The Future of Crappie Tournaments: Part 5 of 7…Fish Care, Media & Tournament Costs

Story & photos by Tim Huffman

 

            Part 5 continues with national circuits. This issue looks at taking care of crappie, the importance of media and the costs of competing. Our series experts include Darrell Van Vactor, General Manager of Crappie USA; Mike Vallentine, President and Owner of Crappie Masters; Matt Morgan, Co-Owner of the American Crappie Trail; and tournament fishermen.

            The purpose of this series is to discuss the national trails, inside information and the future of the sport. Whether you fish tournaments or not, these national trails and the fishermen who fish them have an impact on the boats, gear and baits. Tournament fishermen have added volumes of fish-catching information that is used in everyday fishing.

 

Kevin Jones pulls a good crappie from the livewell on day two of the Crappie Masters Lake D’Arbonne, Louisiana State Championship. Keeping fish alive is as important as catching them.

Kevin Jones pulls a good crappie from the livewell on day two of the Crappie Masters Lake D’Arbonne, Louisiana State Championship. Keeping fish alive is as important as catching them.

Conservation, Fish Care & Release

“Our first importance is the health and well-being of our anglers,” says Darrell Van Vactor. “We warn them of potential dangers and encourage them to be safe. Our second most important item is the health of the fish. I’ve put together literature that has tips for our fishermen to keep fish in good health. The fish must be alive when they get to the weigh-in line. Our people have done a great job.”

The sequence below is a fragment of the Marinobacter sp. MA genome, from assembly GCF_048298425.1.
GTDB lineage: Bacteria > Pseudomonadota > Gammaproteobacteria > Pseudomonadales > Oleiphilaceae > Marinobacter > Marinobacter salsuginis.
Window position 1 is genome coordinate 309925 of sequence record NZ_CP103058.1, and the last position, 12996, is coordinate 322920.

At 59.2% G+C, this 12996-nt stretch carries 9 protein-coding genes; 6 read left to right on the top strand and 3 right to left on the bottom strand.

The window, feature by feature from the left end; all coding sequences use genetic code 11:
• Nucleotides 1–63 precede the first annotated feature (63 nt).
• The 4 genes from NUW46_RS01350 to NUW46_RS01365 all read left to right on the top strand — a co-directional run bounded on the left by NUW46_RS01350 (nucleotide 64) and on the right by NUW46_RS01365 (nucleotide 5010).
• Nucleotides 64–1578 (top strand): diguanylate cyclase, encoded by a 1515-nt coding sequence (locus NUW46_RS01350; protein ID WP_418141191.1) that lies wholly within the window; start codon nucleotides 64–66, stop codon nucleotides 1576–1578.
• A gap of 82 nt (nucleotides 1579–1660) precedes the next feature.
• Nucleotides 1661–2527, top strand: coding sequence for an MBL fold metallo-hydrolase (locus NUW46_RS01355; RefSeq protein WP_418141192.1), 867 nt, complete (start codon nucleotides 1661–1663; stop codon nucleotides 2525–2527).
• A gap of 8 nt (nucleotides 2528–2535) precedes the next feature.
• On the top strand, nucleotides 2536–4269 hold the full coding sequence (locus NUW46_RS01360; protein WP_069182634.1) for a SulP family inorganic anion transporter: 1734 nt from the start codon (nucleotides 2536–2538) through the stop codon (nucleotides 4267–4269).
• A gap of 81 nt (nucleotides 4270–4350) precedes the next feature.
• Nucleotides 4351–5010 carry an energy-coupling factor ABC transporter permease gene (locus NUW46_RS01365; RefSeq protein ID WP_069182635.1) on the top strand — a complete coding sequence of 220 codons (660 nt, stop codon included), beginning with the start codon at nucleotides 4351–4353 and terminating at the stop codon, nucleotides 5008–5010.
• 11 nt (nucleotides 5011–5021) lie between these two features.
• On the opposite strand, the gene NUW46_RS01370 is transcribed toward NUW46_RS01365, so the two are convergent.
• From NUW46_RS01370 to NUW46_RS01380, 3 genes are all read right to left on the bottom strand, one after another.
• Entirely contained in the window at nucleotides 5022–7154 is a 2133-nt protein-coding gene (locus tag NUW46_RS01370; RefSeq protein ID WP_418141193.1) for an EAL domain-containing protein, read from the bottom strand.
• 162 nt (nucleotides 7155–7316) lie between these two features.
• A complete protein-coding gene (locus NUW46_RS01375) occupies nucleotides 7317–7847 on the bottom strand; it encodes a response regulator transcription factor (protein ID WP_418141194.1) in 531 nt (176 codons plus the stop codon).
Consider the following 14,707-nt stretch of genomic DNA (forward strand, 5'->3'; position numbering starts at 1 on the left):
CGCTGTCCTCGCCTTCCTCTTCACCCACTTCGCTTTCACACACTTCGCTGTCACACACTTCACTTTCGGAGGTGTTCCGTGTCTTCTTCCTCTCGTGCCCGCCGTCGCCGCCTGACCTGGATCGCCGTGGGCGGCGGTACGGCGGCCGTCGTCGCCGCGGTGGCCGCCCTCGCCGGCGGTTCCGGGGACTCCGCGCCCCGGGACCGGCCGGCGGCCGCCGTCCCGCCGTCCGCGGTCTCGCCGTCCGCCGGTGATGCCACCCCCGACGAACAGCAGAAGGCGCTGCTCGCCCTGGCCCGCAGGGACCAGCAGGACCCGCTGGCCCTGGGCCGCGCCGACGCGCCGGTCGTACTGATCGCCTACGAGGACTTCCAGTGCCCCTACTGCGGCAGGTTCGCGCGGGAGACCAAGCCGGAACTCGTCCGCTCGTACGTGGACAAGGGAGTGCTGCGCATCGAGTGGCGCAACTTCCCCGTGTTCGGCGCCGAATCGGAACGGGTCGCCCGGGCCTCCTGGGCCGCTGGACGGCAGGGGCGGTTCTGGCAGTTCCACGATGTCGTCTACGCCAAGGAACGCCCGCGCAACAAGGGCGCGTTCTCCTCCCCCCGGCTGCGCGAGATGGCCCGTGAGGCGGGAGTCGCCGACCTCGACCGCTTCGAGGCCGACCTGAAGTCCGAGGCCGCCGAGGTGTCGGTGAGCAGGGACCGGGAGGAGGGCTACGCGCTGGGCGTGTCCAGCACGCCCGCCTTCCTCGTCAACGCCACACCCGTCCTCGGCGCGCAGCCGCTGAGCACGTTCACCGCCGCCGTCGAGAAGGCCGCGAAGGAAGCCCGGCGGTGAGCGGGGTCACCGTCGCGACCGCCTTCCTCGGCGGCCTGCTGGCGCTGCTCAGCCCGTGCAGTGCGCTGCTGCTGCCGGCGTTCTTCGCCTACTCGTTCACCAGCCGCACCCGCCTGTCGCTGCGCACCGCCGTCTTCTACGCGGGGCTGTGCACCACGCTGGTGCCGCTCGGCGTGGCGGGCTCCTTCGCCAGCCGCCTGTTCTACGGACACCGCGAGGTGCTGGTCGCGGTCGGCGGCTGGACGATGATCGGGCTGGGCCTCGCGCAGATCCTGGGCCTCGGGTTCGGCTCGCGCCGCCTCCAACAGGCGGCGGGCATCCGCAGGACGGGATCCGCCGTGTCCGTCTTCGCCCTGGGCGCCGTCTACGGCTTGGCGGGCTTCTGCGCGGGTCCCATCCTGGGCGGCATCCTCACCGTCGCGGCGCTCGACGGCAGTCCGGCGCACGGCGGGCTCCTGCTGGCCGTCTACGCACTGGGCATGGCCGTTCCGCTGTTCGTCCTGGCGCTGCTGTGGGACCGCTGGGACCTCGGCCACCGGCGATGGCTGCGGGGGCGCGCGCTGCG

Vallentine says the general public’s perception of tournaments is often bad. “It can scare them that 60, 80 or over 100 teams will come in and wipe out the fish. I understand that perception but we try to let the public know that most of these fish are being released right back into the lake. Most of the fishermen have no desire to keep fish while on the road traveling. A few do keep fish, but in general, I don’t think we see it much and the majority of our fishermen like to see the fish go back into the lake.”

A well-rigged boat from front to back is a big investment. Sponsored teams like this one typically receive help in expenses making it possible for them to travel and fish more tournaments.

A well-rigged boat from front to back is a big investment. Sponsored teams like this one typically receive help in expenses making it possible for them to travel and fish more tournaments.

Morgan says, “It’s critical for trails to observe the best conservation principles possible. Locals complain that we come in and take fish. We need to look at it like we are leasing their resources for five or six days and treat it with the utmost respect. We will use a release boat in our tournaments. Our weigh-in will be a two-bag system with the inner bag being mesh that will be lifted out and put directly on the scales. Fish care is an important issue along with other good conservation practices we’ll be encouraging.”